Let $\mathcal C$ be the class of morphisms $f\colon U\to V$ of schemes such that for every proper map $g\colon X\to Y$ between schemes and every commutative solid square

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there exists a lift $h$ making the diagram commute.

Is there a nice description of elements of $\mathcal C$? Or at least of some subclass of $\mathcal C$ beyond the morphisms used in the valuative criterion, where $V$ is the spectrum of a valuation ring and $U$ is the spectrum of its fraction field? I am particularly interested in the case where $V=\mathbb A^1\times S$ and $U=(\mathbb A^1\setminus 0)\times S$, for any scheme $S$. For $S$ the spectrum of a field, this follows from 0BX7 in the Stacks Project, but what about general $S$?

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    $\begingroup$ The lifting criterion for $(\mathbf A^1\setminus \{0\}) \times S \subseteq \mathbf A^1 \times S$ clearly does not hold. For instance, take $g \colon X \to Y$ the blowup of $Y = \mathbf A^2$ in the origin and take $S = \mathbf A^1$ with the identity map $\mathbf A^1 \times S \to Y$. Then the lift $h$ does not exist since $g$ does not have a section (but it does have a section over $(\mathbf A^1 \setminus \{0\}) \times \mathbf A^1$ as $g$ is an isomorphism away from the origin). $\endgroup$ Dec 31, 2022 at 0:39
  • $\begingroup$ Thank you, @R.vanDobbendeBruyn! $\endgroup$ Jan 1, 2023 at 13:55
  • $\begingroup$ I wonder whether the proposition for special $S$ on Stacks Project depends on the fact that $g$ is of finite type? I mean, whether it is a formal consequence of valuation criterion (i.e. "partially proper") or it also depends on some extra finiteness? $\endgroup$
    – Z. M
    Jan 1, 2023 at 17:27

1 Answer 1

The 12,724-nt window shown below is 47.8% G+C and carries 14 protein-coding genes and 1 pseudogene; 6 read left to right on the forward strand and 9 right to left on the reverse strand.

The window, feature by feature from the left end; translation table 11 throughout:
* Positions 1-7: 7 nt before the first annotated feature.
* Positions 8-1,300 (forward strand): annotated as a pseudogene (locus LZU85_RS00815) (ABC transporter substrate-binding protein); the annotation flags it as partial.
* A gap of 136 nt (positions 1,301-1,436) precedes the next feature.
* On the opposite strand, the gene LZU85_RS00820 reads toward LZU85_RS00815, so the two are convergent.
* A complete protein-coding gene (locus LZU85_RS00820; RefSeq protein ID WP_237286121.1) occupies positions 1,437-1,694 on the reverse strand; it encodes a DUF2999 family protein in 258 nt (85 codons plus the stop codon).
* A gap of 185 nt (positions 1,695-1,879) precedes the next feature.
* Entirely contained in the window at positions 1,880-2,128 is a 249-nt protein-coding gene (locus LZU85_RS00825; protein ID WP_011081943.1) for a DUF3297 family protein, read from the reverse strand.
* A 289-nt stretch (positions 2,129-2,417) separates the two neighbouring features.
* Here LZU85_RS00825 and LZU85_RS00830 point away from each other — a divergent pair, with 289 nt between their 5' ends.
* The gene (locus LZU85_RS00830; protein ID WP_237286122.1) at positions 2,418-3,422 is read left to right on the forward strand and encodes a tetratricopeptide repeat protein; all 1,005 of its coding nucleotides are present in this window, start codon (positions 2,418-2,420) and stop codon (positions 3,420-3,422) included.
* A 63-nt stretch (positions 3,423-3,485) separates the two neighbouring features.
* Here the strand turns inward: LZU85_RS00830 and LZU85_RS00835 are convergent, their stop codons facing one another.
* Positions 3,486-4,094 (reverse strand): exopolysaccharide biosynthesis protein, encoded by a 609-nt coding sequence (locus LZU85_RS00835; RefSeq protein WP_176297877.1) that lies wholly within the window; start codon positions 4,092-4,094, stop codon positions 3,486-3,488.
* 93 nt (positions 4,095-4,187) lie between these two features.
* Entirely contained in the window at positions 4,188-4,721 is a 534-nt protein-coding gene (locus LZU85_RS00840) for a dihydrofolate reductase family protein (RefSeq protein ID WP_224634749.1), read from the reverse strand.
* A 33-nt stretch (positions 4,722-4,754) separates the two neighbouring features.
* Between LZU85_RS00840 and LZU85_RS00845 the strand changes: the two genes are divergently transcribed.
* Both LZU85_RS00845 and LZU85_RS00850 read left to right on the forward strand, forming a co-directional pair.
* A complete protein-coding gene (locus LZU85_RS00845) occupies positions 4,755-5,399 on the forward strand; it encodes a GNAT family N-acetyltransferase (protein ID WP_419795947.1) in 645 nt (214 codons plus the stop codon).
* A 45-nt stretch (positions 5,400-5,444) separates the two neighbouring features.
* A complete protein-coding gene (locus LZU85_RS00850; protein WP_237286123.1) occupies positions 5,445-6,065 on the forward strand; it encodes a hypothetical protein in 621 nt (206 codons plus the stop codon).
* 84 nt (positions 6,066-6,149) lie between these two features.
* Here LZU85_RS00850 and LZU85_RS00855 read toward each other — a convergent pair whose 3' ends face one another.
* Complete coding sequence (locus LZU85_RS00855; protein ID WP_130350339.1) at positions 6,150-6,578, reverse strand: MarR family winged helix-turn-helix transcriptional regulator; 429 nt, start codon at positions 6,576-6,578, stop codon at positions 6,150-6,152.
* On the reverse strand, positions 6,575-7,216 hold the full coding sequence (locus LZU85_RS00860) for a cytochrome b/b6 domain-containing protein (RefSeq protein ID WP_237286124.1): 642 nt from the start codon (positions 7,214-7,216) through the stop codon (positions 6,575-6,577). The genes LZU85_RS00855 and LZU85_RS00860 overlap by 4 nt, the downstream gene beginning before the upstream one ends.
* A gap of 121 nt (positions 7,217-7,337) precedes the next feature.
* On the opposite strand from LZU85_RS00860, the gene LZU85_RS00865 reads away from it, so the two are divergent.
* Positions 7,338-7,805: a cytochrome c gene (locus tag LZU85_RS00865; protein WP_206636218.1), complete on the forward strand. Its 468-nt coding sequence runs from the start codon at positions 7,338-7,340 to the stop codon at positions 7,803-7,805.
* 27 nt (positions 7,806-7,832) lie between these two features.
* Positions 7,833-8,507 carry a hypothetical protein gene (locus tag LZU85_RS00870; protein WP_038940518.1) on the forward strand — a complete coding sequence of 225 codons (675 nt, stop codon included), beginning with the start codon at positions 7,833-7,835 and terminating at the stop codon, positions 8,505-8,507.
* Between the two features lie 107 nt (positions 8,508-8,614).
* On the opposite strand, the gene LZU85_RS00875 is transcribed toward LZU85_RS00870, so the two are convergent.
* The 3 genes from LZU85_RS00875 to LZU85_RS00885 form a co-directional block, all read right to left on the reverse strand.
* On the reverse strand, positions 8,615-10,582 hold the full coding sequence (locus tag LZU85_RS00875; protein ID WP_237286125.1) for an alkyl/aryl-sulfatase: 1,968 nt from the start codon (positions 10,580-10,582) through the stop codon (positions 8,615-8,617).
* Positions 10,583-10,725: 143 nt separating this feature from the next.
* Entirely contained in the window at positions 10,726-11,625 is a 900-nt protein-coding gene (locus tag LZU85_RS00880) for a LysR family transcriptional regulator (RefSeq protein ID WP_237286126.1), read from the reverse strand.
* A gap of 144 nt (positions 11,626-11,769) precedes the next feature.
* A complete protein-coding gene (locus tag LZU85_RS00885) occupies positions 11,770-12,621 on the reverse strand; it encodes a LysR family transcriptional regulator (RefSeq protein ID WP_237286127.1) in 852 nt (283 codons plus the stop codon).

I don't have a description of the class of morphisms you are describing, but let me provide a counterexample in your case of interest that can perhaps limit your search for a general result. Consider the natural inclusion $f: U = (\mathbb{A}^1_\mathbb{C} \setminus 0) \times \mathbb{A}^1_\mathbb{C} \to \mathbb{A}^1_\mathbb{C} \times \mathbb{A}^1_\mathbb{C} = \mathbb{A}^2_\mathbb{C} = V$, and let $g: X = \mathrm{Bl}_0 \mathbb{A}^2_\mathbb{C} \to \mathbb{A}^2_\mathbb{C}$ be the blow-up of the plane at the origin. The vertical maps are the natural inclusion and the identity, respectively. In this setting there is no lift $h$ because each direction in the plane would need a different value of $h(0)$ for the map to even be continuous.

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    $\begingroup$ ...this is identical to the comment I left... $\endgroup$ Dec 31, 2022 at 16:29
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    $\begingroup$ @R. van Dobben de Bruyn Yes, I'm sorry. I opened the question, came back to answer it several hours later and didn't refresh the page. I can delete the answer if you prefer to post it yourself. I do think it deserves to be an answer, since it addresses one of the main points of the question. $\endgroup$ Jan 1, 2023 at 12:36
  • $\begingroup$ Thank you, @EduardodeLorenzo! $\endgroup$ Jan 1, 2023 at 13:55
  • $\begingroup$ Ah I see. I was just a bit puzzled, but that explains. $\endgroup$ Jan 1, 2023 at 16:07

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